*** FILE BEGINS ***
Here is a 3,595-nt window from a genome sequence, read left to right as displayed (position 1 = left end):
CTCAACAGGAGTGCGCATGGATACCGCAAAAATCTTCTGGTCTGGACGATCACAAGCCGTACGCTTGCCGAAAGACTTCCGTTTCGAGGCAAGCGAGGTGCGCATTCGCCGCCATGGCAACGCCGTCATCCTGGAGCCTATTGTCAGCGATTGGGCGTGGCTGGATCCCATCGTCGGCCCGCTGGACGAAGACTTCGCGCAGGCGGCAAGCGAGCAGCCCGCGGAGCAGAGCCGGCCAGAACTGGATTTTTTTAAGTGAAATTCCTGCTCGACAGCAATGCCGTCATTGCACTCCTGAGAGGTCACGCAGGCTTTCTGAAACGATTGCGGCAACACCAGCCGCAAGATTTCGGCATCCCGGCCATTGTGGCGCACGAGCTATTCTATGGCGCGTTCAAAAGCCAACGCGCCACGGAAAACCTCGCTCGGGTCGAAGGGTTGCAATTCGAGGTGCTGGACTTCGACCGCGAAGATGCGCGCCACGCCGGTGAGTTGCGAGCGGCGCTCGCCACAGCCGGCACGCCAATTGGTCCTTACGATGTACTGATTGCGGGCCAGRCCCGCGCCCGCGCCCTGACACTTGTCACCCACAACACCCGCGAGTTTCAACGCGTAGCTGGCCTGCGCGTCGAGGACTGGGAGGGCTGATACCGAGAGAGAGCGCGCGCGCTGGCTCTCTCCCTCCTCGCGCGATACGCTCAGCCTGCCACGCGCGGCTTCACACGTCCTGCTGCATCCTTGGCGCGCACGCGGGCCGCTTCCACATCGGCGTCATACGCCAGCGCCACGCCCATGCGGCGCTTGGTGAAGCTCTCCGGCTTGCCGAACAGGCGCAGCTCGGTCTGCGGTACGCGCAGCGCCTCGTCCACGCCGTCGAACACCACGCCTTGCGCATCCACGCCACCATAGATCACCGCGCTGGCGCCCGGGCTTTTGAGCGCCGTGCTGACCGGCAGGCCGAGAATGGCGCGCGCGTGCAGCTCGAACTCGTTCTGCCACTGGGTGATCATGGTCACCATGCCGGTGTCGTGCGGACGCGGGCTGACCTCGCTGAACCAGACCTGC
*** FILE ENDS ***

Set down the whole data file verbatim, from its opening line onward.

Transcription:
Here is a 3,595-nt window from a genome sequence, read left to right as displayed (position 1 = left end):
CTCAACAGGAGTGCGCATGGATACCGCAAAAATCTTCTGGTCTGGACGATCACAAGCCGTACGCTTGCCGAAAGACTTCCGTTTCGAGGCAAGCGAGGTGCGCATTCGCCGCCATGGCAACGCCGTCATCCTGGAGCCTATTGTCAGCGATTGGGCGTGGCTGGATCCCATCGTCGGCCCGCTGGACGAAGACTTCGCGCAGGCGGCAAGCGAGCAGCCCGCGGAGCAGAGCCGGCCAGAACTGGATTTTTTTAAGTGAAATTCCTGCTCGACAGCAATGCCGTCATTGCACTCCTGAGAGGTCACGCAGGCTTTCTGAAACGATTGCGGCAACACCAGCCGCAAGATTTCGGCATCCCGGCCATTGTGGCGCACGAGCTATTCTATGGCGCGTTCAAAAGCCAACGCGCCACGGAAAACCTCGCTCGGGTCGAAGGGTTGCAATTCGAGGTGCTGGACTTCGACCGCGAAGATGCGCGCCACGCCGGTGAGTTGCGAGCGGCGCTCGCCACAGCCGGCACGCCAATTGGTCCTTACGATGTACTGATTGCGGGCCAGRCCCGCGCCCGCGCCCTGACACTTGTCACCCACAACACCCGCGAGTTTCAACGCGTAGCTGGCCTGCGCGTCGAGGACTGGGAGGGCTGATACCGAGAGAGAGCGCGCGCGCTGGCTCTCTCCCTCCTCGCGCGATACGCTCAGCCTGCCACGCGCGGCTTCACACGTCCTGCTGCATCCTTGGCGCGCACGCGGGCCGCTTCCACATCGGCGTCATACGCCAGCGCCACGCCCATGCGGCGCTTGGTGAAGCTCTCCGGCTTGCCGAACAGGCGCAGCTCGGTCTGCGGTACGCGCAGCGCCTCGTCCACGCCGTCGAACACCACGCCTTGCGCATCCACGCCACCATAGATCACCGCGCTGGCGCCCGGGCTTTTGAGCGCCGTGCTGACCGGCAGGCCGAGAATGGCGCGCGCGTGCAGCTCGAACTCGTTCTGCCACTGGGTGATCATGGTCACCATGCCGGTGTCGTGCGGACGCGGGCTGACCTCGCTGAACCAGACCTGC